The first missionary arrived in Hungary from the German- Swiss Mission in 1885, but he spent only three months there before returning to Vienna. The first Hungarian to join the Church appears to have been Brother Markow, who was baptized in 1887. In 1888 Ferdinand Hinthze, president of the Turkish Mission, visited Hungary to meet Mischa Markow so they could preach the gospel together. Because they were unsuccessful in their efforts to find investigators, they soon left Hungary, but Markow returned 12 years later. He baptized several people in Timsora and established the first Hungarian branch of the Church.
In 1909 John Ensign Hill from the Swiss- German Mission was assigned to study Hungarian and be the first official missionary to preach the gospel in Hungary. Elder Hill was able to build a good relationship with the local civil authorities, which led to the recognition of the Church in November 1911. Altogether, 106 people had been baptized by 1914, when all the missionaries were taken out of Europe because of World War I. By the time of the evacuation, only 40 members were left. Half of the entire membership emigrated, many of them to Salt Lake City.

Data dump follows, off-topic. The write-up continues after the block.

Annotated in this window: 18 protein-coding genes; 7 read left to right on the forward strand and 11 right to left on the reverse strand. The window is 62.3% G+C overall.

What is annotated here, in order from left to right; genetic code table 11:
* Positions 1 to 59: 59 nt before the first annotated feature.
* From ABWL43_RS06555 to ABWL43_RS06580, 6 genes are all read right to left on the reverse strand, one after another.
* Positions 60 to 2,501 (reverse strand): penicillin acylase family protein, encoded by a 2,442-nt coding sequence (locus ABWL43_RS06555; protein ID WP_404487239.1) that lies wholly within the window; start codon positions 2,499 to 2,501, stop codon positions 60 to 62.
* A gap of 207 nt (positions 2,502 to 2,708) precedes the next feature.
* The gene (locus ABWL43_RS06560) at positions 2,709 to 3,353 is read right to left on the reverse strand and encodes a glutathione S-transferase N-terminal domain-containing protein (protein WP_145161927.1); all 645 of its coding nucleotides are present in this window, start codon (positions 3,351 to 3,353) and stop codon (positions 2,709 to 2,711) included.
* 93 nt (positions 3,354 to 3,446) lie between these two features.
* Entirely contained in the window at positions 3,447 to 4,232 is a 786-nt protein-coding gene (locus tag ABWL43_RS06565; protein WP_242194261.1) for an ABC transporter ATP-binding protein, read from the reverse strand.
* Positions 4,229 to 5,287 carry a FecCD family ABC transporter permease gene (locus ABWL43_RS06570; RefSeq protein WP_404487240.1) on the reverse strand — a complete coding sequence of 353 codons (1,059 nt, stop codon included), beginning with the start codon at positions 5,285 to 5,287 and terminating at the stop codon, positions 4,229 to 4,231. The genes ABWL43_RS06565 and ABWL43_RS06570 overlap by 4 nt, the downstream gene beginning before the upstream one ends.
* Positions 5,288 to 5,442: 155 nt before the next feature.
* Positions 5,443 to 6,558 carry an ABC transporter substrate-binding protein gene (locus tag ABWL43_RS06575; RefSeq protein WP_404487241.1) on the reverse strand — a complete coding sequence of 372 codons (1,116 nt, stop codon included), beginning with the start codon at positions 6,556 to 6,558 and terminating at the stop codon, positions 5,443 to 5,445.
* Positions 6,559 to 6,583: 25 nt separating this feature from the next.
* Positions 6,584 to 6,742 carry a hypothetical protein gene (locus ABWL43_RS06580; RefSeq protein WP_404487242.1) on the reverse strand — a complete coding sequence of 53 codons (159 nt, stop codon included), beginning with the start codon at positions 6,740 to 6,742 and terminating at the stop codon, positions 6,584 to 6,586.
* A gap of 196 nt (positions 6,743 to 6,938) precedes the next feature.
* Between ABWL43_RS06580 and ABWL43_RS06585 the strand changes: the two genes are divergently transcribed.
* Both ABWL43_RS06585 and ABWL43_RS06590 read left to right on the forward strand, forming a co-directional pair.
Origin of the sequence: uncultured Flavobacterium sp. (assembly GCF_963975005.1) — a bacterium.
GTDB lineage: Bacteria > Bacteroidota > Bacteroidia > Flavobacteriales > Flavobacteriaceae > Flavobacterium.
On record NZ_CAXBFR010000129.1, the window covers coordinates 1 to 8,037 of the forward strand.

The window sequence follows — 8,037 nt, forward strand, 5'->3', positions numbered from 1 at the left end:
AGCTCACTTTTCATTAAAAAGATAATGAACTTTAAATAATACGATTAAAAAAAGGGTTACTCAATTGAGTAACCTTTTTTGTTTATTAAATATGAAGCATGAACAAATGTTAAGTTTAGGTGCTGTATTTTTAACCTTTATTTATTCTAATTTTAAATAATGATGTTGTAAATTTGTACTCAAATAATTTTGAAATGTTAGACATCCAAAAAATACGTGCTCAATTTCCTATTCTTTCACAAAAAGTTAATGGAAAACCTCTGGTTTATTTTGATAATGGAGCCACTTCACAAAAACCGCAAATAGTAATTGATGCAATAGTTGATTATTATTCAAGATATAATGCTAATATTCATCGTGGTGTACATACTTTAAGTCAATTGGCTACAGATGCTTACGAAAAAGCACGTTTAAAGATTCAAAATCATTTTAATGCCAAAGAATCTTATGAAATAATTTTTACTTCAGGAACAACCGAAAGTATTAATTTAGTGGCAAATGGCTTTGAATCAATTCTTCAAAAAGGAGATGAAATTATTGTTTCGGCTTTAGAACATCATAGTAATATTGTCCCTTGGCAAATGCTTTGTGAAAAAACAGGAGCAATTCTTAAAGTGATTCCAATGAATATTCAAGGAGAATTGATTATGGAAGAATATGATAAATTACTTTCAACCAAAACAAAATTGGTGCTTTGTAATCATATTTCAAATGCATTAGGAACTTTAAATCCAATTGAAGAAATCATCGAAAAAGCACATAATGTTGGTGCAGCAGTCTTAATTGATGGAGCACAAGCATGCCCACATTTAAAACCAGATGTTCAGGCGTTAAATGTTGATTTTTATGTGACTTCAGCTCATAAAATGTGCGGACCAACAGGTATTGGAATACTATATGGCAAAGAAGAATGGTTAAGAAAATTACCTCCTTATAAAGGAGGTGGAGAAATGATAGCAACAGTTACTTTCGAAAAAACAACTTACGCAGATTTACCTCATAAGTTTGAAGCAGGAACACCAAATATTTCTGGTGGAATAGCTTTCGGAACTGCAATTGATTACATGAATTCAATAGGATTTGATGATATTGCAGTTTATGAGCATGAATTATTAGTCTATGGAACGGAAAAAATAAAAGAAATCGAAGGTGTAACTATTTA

A new era for the restored gospel in Hungary began in October 1984, when the Mormon Tabernacle Choir participated in a European tour. A highly favorable reaction to a telecast led to a Hungarian television crew being sent to Utah to make a short documentary about the Latter- day Saints. Soon the Church received requests from Hungarians for more information.
The desire to learn more about the Church on the part of many Hungarians, along with the improving relationship between the United States and Eastern European countries, led to Elder Russell M. Nelson’s visit to Hungary in April 1987. He visited government officials, and in June 1988 the Hungarian government officially recognized the Church. Just a month later, Hungary was attached to the Austria Vienna East Mission, and missionaries again contacted the people of Hungary.
In October 1989 President Thomas S. Monson of the First Presidency dedicated a meetinghouse in Budapest. In 1990, a separate Hungary Budapest Mission was established, and by the year 2000 there were approximately 3,191 members in the country living in 19 branches.
[Year-end 2005: Est. population, 10,006,000; Members, 4,147; Branches, 19; Missions, 1; Districts, 1; Percent LDS, .04, or one in 2,538; Europe Central Area; Source 2007 Church Almanac.]
Cowan, Richard O. “Mischa Markow: Mormon Missionary to the Balkans.” BYU Studies 11 (Winter 1970): 92.
From Arnold K. Garr, Donald Q. Cannon, and Richard O. Cowan, eds., Encyclopedia of Latter-day Saint History (Salt Lake City: Deseret Book, 2000), 519. Used with the permission of the Deseret Book Company. Copies prohibited by law.